Over at the always-interesting Boston 1775 blog, J.L. Bell draws our attention to an interesting new title on gossip in American history. Unfortunately, as he notes, a copy of the book will set you back nearly a hundred bucks.
Hefty price tags aren’t unusual when it comes to academic books. Many university press hardcovers cost upwards of forty dollars. If you’re only going to sell a few copies of a book to large research libraries, it makes sense to slap a high price on each copy.
But what about readers who want copies of these pricey academic books? Many of them are probably going to be academics themselves, and they can get a free book from a journal looking for a review or a complimentary desk copy from publishers who want to sell to students. Other potential readers—grad students, bloggers, independent scholars, reenactors, and history buffs—will either have to cough up some serious dough or wait for copies to start showing up in used bookstores or on Ebay.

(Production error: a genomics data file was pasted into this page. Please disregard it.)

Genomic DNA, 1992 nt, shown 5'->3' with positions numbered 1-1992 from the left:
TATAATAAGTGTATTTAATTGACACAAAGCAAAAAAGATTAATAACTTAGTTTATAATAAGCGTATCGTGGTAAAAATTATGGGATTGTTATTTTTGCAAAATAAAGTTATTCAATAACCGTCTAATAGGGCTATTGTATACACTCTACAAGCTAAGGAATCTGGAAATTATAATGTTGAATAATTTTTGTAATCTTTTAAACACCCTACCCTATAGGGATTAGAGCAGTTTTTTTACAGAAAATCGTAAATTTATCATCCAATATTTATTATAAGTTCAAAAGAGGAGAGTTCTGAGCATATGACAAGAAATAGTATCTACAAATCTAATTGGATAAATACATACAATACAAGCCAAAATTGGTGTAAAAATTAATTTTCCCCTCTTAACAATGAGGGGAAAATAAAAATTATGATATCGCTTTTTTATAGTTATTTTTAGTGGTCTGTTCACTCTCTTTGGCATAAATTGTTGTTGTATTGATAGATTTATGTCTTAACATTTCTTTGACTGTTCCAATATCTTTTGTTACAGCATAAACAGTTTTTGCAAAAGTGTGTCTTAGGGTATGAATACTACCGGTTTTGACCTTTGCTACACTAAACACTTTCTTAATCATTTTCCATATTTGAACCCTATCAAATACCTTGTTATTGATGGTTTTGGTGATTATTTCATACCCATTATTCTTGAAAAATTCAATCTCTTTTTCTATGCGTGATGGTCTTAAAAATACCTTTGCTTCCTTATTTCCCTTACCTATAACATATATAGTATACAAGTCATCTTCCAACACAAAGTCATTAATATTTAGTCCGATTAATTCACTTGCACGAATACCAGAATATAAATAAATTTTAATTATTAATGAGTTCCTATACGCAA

One of my professors refuses to submit her manuscripts to one very prominent academic publisher because their books are so expensive. She feels an obligation to make her work accessible and useful to people beyond the academy.
If your primary concern is writing for an academic audience, or if publication is just a means to some professional end (job, tenure, promotion, accolades), then you can afford to be unconcerned about your book’s cost. But I think it’s worth asking whether historians have an obligation to do whatever they can to ensure that interested lay readers can afford their books.